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The use of not synthetic, but regular 32bit applications for Windows XP 64Bit Edition will require from the operation system a few extra actions aimed at the organization of proper work with 64bit drivers and the environment. The examples are all here already. Just taken a look at the results obtained for our standard 32bit benchmarks ran in Windows XP 64Bit Edition:

 

Win32, 32-bit .exe

Win64, 32-bit .exe

ScienceMark 2.0, Molecular Dynamics Benchmark, sec

79.77

84.73

ScienceMark 2.0, Primordia, sec

378

385.67

ScienceMark 2.0, Cipher, sec

12.19

12.52

3ds max 5.1, Final Rendering, Underwater, sec

267

273

3DMark2001 SE, Default

18912

15346

Quake3 (four), High Quality, 1024x768x32

451.5

75.1

Unreal Tournament 2003 (dm-antalus), 1024x768x32

86.38

77.32

Well, this is very sad but 32bit applications work slower in 64bit Windows XP version. In fact, we could blame NVIDIA for the not very successful 3D performance, because they haven’t yet finalized their graphics driver for the Win64 platform (this is evidently proven by the performance hit in Quake3). However, in ScienceMark 2.0 the results are not at all dependent on the drivers. Nevertheless, we do notice about 6% performance reduction when we shift to Windows XP 64Bit Edition.

If they do not eliminate this drawback in the ongoing versions of Windows XP 64Bit Edition, then the 64bit mode of the new AMD CPUs as well as the Windows XP 64Bit Edition solution will have really hard times. The users will not shift to this platform without any serious reason, such as the faster 64bit application versions providing really critical performance differences. For example, 3D games of multimedia files processing software.

Conclusion

Well, it is pretty hard to sum up all our conclusions in a few words. Nevertheless, we will give it a try. Both major processor manufacturers, Intel and AMD, decided to introduce their new processor families for enthusiastic users, which in the first place include hardcore gamers. Now those of you who belong to this category will have to choose between AMD Athlon 64 FX and Intel Pentium 4 Extreme Edition.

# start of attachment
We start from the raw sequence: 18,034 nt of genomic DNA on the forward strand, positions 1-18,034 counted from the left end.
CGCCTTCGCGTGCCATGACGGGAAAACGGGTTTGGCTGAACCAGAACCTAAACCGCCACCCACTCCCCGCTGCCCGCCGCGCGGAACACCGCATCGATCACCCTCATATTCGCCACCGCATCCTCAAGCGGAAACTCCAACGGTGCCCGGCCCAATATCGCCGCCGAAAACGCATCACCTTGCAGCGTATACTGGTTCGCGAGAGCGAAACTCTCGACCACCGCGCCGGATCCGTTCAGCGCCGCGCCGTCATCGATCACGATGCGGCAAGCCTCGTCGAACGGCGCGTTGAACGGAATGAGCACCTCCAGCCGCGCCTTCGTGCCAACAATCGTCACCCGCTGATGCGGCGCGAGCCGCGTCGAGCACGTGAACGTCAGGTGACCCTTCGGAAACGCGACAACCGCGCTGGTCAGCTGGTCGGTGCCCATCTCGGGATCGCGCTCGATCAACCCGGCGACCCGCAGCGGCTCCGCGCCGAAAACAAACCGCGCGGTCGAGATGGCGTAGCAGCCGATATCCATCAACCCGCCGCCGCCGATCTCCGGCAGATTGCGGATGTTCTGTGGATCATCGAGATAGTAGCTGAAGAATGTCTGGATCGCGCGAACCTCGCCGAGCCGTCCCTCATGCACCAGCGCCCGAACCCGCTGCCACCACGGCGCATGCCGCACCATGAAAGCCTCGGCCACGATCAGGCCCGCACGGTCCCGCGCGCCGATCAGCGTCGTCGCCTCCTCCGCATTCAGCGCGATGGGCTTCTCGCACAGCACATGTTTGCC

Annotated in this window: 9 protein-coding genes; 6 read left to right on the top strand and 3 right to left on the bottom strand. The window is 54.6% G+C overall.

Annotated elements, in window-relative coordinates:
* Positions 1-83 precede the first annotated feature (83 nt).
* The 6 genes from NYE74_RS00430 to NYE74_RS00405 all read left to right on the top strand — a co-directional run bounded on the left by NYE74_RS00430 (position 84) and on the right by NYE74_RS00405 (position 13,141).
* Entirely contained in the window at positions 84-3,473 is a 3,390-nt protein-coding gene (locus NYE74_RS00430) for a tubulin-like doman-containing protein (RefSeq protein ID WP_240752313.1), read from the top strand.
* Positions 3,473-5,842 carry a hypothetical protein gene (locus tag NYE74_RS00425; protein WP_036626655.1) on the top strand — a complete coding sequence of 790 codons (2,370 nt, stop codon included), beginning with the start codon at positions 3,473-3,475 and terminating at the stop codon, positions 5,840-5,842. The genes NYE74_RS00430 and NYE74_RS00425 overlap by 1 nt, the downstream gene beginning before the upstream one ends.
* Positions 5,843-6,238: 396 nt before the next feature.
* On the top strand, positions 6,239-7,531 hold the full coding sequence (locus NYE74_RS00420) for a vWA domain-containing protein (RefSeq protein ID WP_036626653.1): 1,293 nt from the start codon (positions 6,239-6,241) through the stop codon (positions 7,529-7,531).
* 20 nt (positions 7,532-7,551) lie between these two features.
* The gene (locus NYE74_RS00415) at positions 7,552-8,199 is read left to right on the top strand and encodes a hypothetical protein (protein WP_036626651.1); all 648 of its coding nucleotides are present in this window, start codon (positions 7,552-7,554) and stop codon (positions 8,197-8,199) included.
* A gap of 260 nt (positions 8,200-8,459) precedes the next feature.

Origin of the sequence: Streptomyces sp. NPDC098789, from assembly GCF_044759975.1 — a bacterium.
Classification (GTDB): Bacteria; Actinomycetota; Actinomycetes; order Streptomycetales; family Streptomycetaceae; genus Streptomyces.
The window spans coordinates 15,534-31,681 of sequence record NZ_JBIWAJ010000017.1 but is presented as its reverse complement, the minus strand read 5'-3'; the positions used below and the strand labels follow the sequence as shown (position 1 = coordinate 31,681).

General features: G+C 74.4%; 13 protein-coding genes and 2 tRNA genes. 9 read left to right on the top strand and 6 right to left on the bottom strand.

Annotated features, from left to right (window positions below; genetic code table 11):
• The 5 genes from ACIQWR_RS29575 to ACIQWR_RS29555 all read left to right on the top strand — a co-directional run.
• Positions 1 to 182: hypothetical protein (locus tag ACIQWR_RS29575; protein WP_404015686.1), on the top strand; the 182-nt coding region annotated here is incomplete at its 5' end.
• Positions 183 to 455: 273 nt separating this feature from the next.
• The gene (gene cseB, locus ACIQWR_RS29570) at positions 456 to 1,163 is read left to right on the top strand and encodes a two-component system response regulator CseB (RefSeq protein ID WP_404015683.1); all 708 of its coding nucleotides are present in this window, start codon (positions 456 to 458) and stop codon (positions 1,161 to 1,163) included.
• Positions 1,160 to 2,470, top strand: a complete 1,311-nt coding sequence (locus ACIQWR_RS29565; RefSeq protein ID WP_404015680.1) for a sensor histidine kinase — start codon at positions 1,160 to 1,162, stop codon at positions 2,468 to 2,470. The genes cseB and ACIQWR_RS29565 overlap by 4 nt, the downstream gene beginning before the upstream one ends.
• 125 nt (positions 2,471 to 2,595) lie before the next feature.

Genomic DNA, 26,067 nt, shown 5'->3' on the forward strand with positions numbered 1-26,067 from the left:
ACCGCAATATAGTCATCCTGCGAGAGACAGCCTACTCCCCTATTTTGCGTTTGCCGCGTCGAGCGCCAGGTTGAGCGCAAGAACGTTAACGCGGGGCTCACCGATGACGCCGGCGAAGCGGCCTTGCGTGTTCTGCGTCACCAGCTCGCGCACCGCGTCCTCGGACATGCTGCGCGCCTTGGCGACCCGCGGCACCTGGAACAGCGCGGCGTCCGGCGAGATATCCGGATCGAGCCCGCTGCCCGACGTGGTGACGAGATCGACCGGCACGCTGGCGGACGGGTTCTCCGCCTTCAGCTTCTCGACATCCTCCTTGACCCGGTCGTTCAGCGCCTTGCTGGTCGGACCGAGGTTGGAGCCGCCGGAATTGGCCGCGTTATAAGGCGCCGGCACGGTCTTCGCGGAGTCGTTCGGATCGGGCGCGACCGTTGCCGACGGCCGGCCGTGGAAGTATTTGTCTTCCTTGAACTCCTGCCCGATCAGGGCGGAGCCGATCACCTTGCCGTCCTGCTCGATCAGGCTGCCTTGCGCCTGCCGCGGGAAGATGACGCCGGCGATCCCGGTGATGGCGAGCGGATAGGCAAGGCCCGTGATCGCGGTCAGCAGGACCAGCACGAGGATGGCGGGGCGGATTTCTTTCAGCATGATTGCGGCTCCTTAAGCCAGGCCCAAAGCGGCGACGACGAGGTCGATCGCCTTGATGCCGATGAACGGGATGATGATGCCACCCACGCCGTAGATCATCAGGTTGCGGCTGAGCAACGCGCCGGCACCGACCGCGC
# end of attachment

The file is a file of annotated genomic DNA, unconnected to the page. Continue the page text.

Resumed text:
As for the today’s newcomer, the freshly announced Athlon 64 FX-51 processor, this is the first CPU with AMD64 architecture for the desktop systems. Being in fact an analogue to the Opteron processor with 2.2GHz core frequency, AMD Athlon 64 FX-51 really performs very fast and defeats in most benchmarks Pentium 4 3.2GHz, which used to be the fastest desktop CPU until today. With a dual-channel memory controller, the total of 1152KB cache memory and SSE2 instructions support, Athlon 64 FX-51 became much faster than its predecessor: Athlon XP 3200+.

Moreover, we should also mention AMD64 technology implemented in the new AMD processor. The use of 64bit applications, which haven’t yet come to the market, though, should theoretically make AMD platforms much more attractive. In this respect we can only hope that Microsoft and software developers will do a great job on that, as the 64bit mode of the new AMD processors boasts a really impressive potential.

Intel responded to the Athlon 64 FX-51 announcement with the launch of Pentium 4 Extreme Edition CPU working at 3.2GHz and featuring 2MB L3 cache. This relatively simple move allowed Intel to improve its CPU performance in real applications by the good 15%, even though the average performance boost equaled only 3.5%. L3 cache proved most efficient in gaming applications, which once again confirms the positioning of this processor for the gaming market in the first place. The announcement of the new Pentium 4 Extreme Edition 3.2GHz CPU, which should actually start selling in mass quantities only within the next month or two, has every chance to give some causes for concern to the Athlon 64 FX-51 processor. Especially, since Hyper-Threading technology supported by the Pentium 4 Extreme Edition CPU and featuring huge potential for further performance increase will very soon find its way into games.

So far the situation in the market looks as follows. Intel’s new CPU copes better than its AMD rival with streaming data processing and multimedia files encoding. Also, it appears quite efficient for multi-threading tasks, such as 3ds max or Photoshop. The newcomer from AMD, however, proved really fast in scientific tasks and office. If we make some additional allowances, we will be able to state its leadership over the Pentium 4 Extreme Edition even in contemporary 3D games.

And in conclusion I would like to say a few words about the further prospects of the new Athlon 64 FX and Pentium 4 Extreme Edition processor families. Both product lines are currently manufactured with 0.13micron production process (AMD also uses SOI). These production technologies have already exhausted the frequency potential behind them, which we clearly see from the overclocking results. The maximum frequency we managed to squeeze out of Pentium 4 Extreme Edition CPU reached 3.6GHz (the Vcore for both of them was increased by 0.1V), while Athlon 64 FX-51 got just a little below 2.4GHz. It means that all ongoing processor models in these product families will have to be made with the new 90nm technology. Therefore, the further success of the new Pentium 4 Extreme Edition and Athlon 64 FX will have a lot to do with the successful transition to 90nm technology. 
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